What a great plant. Despite being stuck with a tongue-twister of a Latin name – Beschorneria septentrionalis is year-round one of the neatest, most reliable foliage plants in my garden.
Its mid-green rosettes of soft strappy leaves have all the upsides of other accent plants without the spiky leaf ends of yucca and minus the messy brown spent leaves of some agaves. It lends gravity and a ‘full stop’ to floatier planting and can also bulk-up over time in spots where you might use arthropodium, but without getting shredded by snails.
It will hack it out with glossy goodness in dry shade and only seems to scorch or look a bit shabby in really hot exposed spots. I would honestly grow it for its foliage contribution alone.
But in early spring, this strait-laced plant has a flamboyant side that reveals itself with the most incredible exertion of energy. If spring is a disco, then Beschorneria septentrionalis goes from business suit to hotpants – pushing up an asparagus-spear-like flower spike that gradually elongates to over a metre and flushes a deep lipstick pink with bell-shaped flowers. Well hello!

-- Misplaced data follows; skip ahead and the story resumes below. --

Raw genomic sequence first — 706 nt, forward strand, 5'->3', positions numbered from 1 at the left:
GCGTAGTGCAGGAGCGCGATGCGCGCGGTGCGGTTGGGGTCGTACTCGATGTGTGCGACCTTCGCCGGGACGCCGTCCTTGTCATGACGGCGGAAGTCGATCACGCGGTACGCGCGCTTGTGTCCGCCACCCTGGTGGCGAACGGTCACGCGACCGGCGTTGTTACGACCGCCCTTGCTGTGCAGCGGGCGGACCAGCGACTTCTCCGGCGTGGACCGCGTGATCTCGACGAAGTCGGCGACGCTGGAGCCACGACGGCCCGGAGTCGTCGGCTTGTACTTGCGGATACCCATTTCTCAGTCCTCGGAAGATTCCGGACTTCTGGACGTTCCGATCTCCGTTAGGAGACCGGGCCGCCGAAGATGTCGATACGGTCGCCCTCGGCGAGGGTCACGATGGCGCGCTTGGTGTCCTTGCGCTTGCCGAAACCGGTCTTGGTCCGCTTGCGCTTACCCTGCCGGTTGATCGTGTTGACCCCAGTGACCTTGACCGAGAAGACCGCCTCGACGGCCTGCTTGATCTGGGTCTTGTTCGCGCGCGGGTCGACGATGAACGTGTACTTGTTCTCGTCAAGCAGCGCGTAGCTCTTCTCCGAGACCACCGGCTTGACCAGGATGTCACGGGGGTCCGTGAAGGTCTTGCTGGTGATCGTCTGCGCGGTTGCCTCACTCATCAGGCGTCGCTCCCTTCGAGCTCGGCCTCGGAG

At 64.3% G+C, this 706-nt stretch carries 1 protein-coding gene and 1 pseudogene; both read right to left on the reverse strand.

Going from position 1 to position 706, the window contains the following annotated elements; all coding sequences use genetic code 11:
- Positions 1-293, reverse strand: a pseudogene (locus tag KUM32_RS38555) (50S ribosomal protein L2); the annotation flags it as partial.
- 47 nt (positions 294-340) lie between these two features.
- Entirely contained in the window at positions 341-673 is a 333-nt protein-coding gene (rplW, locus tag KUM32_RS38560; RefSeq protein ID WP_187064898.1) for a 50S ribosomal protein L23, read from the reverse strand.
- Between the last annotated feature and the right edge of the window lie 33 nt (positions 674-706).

The timing of this outrageous flowering stem brings vibrancy to all the fresh burgundy foliage in my spring garden like berberis and cotinus and complements an early flush of Sedum ‘Autumn Joy’. I just love the bold colour it brings and even more the anticipation as it very first emerges – this is one of those plants I have to check on daily when it’s in flowering phase. It happens to bloom at the same time as the equally pink Veldt Lily (Veltheimia bracteata) which could make for a fun combo.
The flowering stem eventually fades to green and can look a bit lack-lustre. Laziness means I tend to leave the spike on to ‘enjoy the verticality’, even when it’s past its prime.
My only disappointment is that after four years and with multiple plants, I’m yet to see the same plant flower again. They just take turns. I’m unsure if the next year of flowering will come from a new rosette pup from the side, or whether my clumps just need to mature more. In public planting they definitely seem to get repeat mass flowering.
It can also be a little tricky to source – but gradually it’s becoming more available. Also worth a look is its big brother Beschorneria yuccoides which takes triffid-like flowering to a whole other level…
Kate Catterall is a Melbourne-based gardener, landscape designer, writer and volunteer with Open Gardens Victoria. You can find her pondering plants on Instagram @gardeneuphoria